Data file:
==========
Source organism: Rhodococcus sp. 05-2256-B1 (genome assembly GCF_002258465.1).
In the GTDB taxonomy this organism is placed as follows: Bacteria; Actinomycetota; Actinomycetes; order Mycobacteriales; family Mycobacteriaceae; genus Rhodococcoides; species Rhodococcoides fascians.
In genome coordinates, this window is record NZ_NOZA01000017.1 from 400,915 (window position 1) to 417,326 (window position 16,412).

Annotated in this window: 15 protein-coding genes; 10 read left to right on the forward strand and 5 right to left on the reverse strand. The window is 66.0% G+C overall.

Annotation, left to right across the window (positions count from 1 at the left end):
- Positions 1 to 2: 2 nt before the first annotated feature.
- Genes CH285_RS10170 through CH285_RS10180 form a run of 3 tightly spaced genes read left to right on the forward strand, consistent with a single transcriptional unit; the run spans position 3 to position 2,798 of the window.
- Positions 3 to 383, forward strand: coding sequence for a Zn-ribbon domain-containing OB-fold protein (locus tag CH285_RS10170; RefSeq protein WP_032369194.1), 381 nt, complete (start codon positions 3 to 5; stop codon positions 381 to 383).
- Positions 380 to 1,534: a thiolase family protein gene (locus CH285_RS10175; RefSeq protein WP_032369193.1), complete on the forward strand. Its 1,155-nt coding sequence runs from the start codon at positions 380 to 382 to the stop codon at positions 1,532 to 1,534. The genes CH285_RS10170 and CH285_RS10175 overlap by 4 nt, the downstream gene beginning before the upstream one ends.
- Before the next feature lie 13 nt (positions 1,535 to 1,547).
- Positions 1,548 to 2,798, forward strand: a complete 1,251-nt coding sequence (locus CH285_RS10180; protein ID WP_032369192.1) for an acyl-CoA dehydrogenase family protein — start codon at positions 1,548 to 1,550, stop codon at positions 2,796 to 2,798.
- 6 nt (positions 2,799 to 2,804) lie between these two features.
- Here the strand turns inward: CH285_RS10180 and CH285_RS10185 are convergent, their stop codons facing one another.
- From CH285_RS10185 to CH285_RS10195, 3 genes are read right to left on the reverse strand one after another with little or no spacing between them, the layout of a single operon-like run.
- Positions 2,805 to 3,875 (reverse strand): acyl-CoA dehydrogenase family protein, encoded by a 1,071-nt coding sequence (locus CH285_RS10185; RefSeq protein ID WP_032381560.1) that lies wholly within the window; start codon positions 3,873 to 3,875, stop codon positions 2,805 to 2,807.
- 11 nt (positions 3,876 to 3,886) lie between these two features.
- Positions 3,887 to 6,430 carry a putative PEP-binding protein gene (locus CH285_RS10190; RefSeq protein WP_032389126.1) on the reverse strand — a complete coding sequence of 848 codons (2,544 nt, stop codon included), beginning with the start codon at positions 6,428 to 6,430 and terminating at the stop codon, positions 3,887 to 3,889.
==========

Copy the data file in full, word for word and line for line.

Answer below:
Source organism: Rhodococcus sp. 05-2256-B1 (genome assembly GCF_002258465.1).
In the GTDB taxonomy this organism is placed as follows: Bacteria; Actinomycetota; Actinomycetes; order Mycobacteriales; family Mycobacteriaceae; genus Rhodococcoides; species Rhodococcoides fascians.
In genome coordinates, this window is record NZ_NOZA01000017.1 from 400,915 (window position 1) to 417,326 (window position 16,412).

Annotated in this window: 15 protein-coding genes; 10 read left to right on the forward strand and 5 right to left on the reverse strand. The window is 66.0% G+C overall.

Annotation, left to right across the window (positions count from 1 at the left end):
- Positions 1 to 2: 2 nt before the first annotated feature.
- Genes CH285_RS10170 through CH285_RS10180 form a run of 3 tightly spaced genes read left to right on the forward strand, consistent with a single transcriptional unit; the run spans position 3 to position 2,798 of the window.
- Positions 3 to 383, forward strand: coding sequence for a Zn-ribbon domain-containing OB-fold protein (locus tag CH285_RS10170; RefSeq protein WP_032369194.1), 381 nt, complete (start codon positions 3 to 5; stop codon positions 381 to 383).
- Positions 380 to 1,534: a thiolase family protein gene (locus CH285_RS10175; RefSeq protein WP_032369193.1), complete on the forward strand. Its 1,155-nt coding sequence runs from the start codon at positions 380 to 382 to the stop codon at positions 1,532 to 1,534. The genes CH285_RS10170 and CH285_RS10175 overlap by 4 nt, the downstream gene beginning before the upstream one ends.
- Before the next feature lie 13 nt (positions 1,535 to 1,547).
- Positions 1,548 to 2,798, forward strand: a complete 1,251-nt coding sequence (locus CH285_RS10180; protein ID WP_032369192.1) for an acyl-CoA dehydrogenase family protein — start codon at positions 1,548 to 1,550, stop codon at positions 2,796 to 2,798.
- 6 nt (positions 2,799 to 2,804) lie between these two features.
- Here the strand turns inward: CH285_RS10180 and CH285_RS10185 are convergent, their stop codons facing one another.
- From CH285_RS10185 to CH285_RS10195, 3 genes are read right to left on the reverse strand one after another with little or no spacing between them, the layout of a single operon-like run.
- Positions 2,805 to 3,875 (reverse strand): acyl-CoA dehydrogenase family protein, encoded by a 1,071-nt coding sequence (locus CH285_RS10185; RefSeq protein ID WP_032381560.1) that lies wholly within the window; start codon positions 3,873 to 3,875, stop codon positions 2,805 to 2,807.
- 11 nt (positions 3,876 to 3,886) lie between these two features.
- Positions 3,887 to 6,430 carry a putative PEP-binding protein gene (locus CH285_RS10190; RefSeq protein WP_032389126.1) on the reverse strand — a complete coding sequence of 848 codons (2,544 nt, stop codon included), beginning with the start codon at positions 6,428 to 6,430 and terminating at the stop codon, positions 3,887 to 3,889.